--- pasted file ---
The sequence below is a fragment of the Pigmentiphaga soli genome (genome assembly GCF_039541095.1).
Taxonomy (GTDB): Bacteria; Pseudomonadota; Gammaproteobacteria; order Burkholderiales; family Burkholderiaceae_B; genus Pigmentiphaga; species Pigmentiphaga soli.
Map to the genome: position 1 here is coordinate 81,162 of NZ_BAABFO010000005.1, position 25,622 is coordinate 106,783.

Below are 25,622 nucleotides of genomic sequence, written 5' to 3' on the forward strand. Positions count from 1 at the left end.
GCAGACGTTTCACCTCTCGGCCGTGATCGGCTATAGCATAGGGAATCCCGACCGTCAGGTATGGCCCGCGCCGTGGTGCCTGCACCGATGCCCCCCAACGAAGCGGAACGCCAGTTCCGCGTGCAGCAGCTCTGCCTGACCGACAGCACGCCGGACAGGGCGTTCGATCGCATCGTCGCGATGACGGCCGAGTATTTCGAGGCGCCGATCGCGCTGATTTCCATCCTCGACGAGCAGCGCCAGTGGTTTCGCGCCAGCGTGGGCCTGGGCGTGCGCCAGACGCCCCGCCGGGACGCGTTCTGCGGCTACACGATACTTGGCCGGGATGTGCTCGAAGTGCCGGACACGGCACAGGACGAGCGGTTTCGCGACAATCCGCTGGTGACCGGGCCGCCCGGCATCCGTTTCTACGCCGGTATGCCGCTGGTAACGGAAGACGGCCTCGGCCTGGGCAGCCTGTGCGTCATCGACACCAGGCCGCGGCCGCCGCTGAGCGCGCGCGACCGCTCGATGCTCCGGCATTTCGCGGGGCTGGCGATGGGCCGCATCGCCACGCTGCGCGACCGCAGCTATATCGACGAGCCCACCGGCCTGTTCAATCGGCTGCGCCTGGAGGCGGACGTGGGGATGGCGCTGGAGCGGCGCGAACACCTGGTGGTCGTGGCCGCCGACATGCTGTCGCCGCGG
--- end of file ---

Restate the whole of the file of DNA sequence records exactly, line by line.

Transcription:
The sequence below is a fragment of the Pigmentiphaga soli genome (genome assembly GCF_039541095.1).
Taxonomy (GTDB): Bacteria; Pseudomonadota; Gammaproteobacteria; order Burkholderiales; family Burkholderiaceae_B; genus Pigmentiphaga; species Pigmentiphaga soli.
Map to the genome: position 1 here is coordinate 81,162 of NZ_BAABFO010000005.1, position 25,622 is coordinate 106,783.

Below are 25,622 nucleotides of genomic sequence, written 5' to 3' on the forward strand. Positions count from 1 at the left end.
GCAGACGTTTCACCTCTCGGCCGTGATCGGCTATAGCATAGGGAATCCCGACCGTCAGGTATGGCCCGCGCCGTGGTGCCTGCACCGATGCCCCCCAACGAAGCGGAACGCCAGTTCCGCGTGCAGCAGCTCTGCCTGACCGACAGCACGCCGGACAGGGCGTTCGATCGCATCGTCGCGATGACGGCCGAGTATTTCGAGGCGCCGATCGCGCTGATTTCCATCCTCGACGAGCAGCGCCAGTGGTTTCGCGCCAGCGTGGGCCTGGGCGTGCGCCAGACGCCCCGCCGGGACGCGTTCTGCGGCTACACGATACTTGGCCGGGATGTGCTCGAAGTGCCGGACACGGCACAGGACGAGCGGTTTCGCGACAATCCGCTGGTGACCGGGCCGCCCGGCATCCGTTTCTACGCCGGTATGCCGCTGGTAACGGAAGACGGCCTCGGCCTGGGCAGCCTGTGCGTCATCGACACCAGGCCGCGGCCGCCGCTGAGCGCGCGCGACCGCTCGATGCTCCGGCATTTCGCGGGGCTGGCGATGGGCCGCATCGCCACGCTGCGCGACCGCAGCTATATCGACGAGCCCACCGGCCTGTTCAATCGGCTGCGCCTGGAGGCGGACGTGGGGATGGCGCTGGAGCGGCGCGAACACCTGGTGGTCGTGGCCGCCGACATGCTGTCGCCGCGG